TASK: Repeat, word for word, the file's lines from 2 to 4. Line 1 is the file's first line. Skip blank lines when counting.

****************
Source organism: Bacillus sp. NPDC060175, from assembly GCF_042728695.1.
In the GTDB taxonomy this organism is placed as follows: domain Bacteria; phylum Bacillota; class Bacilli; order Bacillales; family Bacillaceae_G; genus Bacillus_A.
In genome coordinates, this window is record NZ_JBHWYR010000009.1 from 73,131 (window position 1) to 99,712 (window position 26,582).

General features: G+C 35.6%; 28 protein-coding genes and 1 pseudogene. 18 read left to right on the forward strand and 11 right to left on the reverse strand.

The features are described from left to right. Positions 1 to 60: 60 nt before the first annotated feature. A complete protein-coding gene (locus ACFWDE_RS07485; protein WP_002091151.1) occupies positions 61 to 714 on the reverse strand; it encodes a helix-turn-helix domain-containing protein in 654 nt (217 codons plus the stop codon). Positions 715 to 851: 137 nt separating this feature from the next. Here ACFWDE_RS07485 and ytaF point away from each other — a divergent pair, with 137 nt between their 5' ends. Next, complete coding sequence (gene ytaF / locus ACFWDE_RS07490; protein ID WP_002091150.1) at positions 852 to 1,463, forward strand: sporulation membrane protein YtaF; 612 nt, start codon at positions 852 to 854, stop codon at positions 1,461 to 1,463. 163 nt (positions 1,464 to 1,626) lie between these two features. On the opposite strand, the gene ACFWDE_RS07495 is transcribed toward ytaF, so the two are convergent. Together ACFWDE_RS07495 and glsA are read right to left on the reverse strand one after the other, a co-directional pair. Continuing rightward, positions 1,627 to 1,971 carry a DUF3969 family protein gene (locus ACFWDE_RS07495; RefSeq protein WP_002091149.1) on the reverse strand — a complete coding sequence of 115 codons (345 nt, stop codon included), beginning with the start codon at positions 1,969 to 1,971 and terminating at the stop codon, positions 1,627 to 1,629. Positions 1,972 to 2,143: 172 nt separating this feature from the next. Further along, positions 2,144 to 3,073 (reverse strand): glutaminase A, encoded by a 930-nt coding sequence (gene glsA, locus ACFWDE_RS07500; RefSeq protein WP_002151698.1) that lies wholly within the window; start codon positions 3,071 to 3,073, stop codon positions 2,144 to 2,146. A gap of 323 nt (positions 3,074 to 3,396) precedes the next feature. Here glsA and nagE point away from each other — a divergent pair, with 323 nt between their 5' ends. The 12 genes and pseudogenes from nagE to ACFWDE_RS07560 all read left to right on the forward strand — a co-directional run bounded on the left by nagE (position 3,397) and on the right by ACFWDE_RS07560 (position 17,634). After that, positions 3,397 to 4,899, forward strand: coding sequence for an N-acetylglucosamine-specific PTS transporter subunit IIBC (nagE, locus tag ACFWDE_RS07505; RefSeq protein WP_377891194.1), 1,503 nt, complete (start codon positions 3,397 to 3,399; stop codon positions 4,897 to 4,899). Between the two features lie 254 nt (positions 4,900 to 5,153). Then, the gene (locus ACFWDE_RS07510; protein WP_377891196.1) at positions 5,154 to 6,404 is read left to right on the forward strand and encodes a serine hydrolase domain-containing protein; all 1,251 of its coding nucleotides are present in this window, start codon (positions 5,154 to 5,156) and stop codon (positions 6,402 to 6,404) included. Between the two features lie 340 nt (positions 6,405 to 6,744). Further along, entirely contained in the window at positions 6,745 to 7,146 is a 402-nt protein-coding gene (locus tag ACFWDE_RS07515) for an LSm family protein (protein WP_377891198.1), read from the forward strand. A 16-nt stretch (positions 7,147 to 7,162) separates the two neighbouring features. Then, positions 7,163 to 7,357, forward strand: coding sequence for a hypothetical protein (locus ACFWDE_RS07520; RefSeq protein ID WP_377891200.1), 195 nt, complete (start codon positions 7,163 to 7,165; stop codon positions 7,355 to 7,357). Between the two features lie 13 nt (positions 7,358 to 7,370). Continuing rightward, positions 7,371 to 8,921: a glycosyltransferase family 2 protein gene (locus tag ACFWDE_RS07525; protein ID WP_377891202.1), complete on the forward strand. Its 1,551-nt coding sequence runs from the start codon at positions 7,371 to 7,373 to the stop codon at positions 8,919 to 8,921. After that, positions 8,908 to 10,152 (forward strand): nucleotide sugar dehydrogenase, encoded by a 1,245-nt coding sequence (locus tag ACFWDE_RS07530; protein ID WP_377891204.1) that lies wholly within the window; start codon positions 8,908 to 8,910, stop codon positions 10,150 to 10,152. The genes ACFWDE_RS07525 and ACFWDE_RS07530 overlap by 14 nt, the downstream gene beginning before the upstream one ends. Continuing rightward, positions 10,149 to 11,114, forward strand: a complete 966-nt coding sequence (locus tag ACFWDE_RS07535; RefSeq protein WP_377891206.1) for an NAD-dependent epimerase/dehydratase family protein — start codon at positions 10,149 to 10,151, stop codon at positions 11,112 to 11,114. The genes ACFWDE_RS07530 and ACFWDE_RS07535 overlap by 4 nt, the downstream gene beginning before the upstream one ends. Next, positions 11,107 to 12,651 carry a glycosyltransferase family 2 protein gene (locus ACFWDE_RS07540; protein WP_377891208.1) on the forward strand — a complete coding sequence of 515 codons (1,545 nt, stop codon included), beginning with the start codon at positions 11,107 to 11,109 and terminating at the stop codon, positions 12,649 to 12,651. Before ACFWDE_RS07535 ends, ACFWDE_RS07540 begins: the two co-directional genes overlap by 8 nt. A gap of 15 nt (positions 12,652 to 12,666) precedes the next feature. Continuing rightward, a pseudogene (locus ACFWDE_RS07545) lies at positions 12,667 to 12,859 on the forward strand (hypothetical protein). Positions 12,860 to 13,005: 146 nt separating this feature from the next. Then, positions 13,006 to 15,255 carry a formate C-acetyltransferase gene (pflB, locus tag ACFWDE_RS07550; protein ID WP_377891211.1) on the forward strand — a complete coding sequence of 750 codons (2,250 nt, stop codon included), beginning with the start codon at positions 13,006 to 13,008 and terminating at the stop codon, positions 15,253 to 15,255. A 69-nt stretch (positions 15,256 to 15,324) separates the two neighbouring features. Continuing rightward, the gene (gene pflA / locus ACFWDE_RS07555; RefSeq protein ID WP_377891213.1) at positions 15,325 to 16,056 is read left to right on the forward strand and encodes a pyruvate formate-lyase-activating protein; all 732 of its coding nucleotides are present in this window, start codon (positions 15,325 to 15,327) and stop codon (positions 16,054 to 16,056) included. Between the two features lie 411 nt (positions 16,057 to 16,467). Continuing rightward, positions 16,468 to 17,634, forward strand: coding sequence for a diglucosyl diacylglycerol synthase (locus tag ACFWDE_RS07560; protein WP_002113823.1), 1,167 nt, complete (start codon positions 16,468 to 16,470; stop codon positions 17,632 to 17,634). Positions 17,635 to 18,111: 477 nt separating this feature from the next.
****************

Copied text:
In the GTDB taxonomy this organism is placed as follows: domain Bacteria; phylum Bacillota; class Bacilli; order Bacillales; family Bacillaceae_G; genus Bacillus_A.
In genome coordinates, this window is record NZ_JBHWYR010000009.1 from 73,131 (window position 1) to 99,712 (window position 26,582).

General features: G+C 35.6%; 28 protein-coding genes and 1 pseudogene. 18 read left to right on the forward strand and 11 right to left on the reverse strand.